Working Money magazine.  The investors' magazine.
Traders.com Advantage

INDICATORS LIST


LIST OF TOPICS





Article Archive | Search | Subscribe/Renew | Login | Free Trial | Forgot ID?


PRINT THIS ARTICLE

TECHNICAL ANALYSIS


A Stock Market On The Verge Of Collapse

11/30/09 01:04:43 PM
by Alan R. Northam

There are four basic analytical tools an analyst uses to measure the health of an individual stock or the stock market as a whole. One is price patterns, one is momentum, another is volume, and the final one is breadth. By using these four tools we can note whether the stock market is on the verge of collapse.

Security:   SPY
Position:   N/A

Figure 1 shows that the Standard & Poor's 500 exchange traded fund (ETF) (SPY) has been forming an ascending broadening wedge (ABW) price pattern over the last three months. An ABW price pattern normally develops at the end of a trend and is therefore known as a trend ending pattern. ABW patterns are made up of two upsloping lines close together at the start of the formation and move away from each other as the pattern continues to develop. As long as the daily price bars continue to swing up and down and touch the boundaries, the ABW formation continues to develop. However, when a partial rise occurs -- a move upward that does not touch the upper boundary of the ABW pattern -- a warning is given that the ABW is ending. The ABW is completed once price moves below the lower boundary of the price pattern. Note that the latest upward rally from early November has stalled before touching the upper boundary of the ABW pattern, thus warning of a partial rise and the ending of the rally off the March lows.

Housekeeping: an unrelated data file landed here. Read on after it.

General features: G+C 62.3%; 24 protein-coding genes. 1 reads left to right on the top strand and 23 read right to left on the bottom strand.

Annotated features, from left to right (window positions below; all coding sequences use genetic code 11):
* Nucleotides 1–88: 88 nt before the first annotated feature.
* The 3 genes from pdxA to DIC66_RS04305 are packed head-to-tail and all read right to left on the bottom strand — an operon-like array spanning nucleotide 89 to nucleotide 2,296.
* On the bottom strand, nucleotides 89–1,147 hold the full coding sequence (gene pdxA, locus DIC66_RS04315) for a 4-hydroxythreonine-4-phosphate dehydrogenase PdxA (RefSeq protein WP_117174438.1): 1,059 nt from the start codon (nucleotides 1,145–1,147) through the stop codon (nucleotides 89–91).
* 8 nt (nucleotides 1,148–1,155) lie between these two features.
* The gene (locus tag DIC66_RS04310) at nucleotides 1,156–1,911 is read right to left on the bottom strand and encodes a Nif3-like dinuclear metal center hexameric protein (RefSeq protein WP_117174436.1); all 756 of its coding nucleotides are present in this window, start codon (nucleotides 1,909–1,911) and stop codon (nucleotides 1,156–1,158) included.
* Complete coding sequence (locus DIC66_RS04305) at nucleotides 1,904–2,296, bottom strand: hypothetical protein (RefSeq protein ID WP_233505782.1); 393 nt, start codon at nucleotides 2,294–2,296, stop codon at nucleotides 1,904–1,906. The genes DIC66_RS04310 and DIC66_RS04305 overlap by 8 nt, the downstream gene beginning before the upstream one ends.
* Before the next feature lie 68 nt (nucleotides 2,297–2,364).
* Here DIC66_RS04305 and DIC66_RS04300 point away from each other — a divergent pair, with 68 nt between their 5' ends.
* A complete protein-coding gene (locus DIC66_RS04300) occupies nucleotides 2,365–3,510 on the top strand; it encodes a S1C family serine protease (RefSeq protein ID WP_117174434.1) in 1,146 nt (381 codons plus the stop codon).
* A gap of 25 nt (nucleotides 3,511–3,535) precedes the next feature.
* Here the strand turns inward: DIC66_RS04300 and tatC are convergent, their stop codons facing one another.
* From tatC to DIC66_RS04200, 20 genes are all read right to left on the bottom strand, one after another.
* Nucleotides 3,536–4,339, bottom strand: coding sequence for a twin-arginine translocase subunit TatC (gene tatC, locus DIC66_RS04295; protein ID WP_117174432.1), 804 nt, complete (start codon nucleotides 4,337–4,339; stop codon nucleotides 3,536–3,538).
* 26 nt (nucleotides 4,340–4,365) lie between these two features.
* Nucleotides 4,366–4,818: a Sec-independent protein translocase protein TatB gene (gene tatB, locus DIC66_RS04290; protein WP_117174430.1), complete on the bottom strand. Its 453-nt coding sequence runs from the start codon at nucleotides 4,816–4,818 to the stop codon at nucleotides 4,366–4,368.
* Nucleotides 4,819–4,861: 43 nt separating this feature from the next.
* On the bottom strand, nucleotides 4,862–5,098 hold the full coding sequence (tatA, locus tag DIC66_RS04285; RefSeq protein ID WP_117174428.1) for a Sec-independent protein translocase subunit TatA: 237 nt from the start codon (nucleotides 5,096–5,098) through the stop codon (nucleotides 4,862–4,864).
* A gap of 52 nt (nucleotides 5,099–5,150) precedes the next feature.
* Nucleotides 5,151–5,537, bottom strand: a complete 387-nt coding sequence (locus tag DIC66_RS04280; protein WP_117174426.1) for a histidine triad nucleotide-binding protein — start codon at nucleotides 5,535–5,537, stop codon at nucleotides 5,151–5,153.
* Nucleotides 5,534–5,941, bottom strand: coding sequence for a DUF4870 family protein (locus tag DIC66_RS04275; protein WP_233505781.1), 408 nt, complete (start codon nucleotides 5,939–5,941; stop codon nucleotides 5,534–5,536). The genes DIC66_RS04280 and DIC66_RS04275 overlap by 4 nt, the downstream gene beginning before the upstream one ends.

FIGURE 1: SPY, DAILY. Here's the ABW price pattern, the MACD a measure of price momentum above the price chart, and OBV, a measure of volume below the price chart.
Graphic provided by: AmiBroker.com.
 
Figure 1 also shows five short-term rally peaks, two in August, one in September, one in October, and the final one in November, which has not yet been completed. At the peak of each of these five rallies, I have shown the ratio of the number of advancing stocks divided by the number of declining stocks. This ratio is a measure of the market breadth and indicates when there are more stocks moving higher than are moving lower, the market is in an uptrend, and when there are more stocks moving lower than are moving higher, the market is in a downtrend.

Looking at the price peaks in August, note that there were 10.1 and 3.7 times as many stocks advancing as were declining, respectively. This measure of market breadth shows that the stock market was advancing in August as there were 10.1 times as many stocks moving higher than were moving lower in early August and 3.7 times as many stocks moving higher than were moving lower in late August. In September there were 6.2 times as many stocks moving higher than were moving lower.

In October, things started to change. By mid-October there were only 2.1 stocks advancing for each one declining. The stock market was still in an uptrend but the number of advancing stocks compared to those moving lower had started to decrease. In November, things took a turn for the worse, with only 0.7 stocks advancing for each one declining. This ratio indicates that there are now more stocks declining than are advancing, a warning of a major trend change taking place.

Figure 1 also shows the moving average convergence/divergence (MACD) above the price chart. I like to show momentum indicators above the price chart and volume indicators below. The MACD, a momentum indicator, is made up of a 13-day exponential moving average (EMA) and a 34-day EMA. The 12- and 26-day EMAs are the default values, but I prefer the 13- and 34-day EMAs. The 13-day EMA moves up and down along with the closing price at a faster rate than does the 34-day moving average. Therefore, by measuring the difference between these two moving averages, the analyst can determine if these two moving averages are moving closer together (converging) or moving further apart (diverging), hence the name MACD.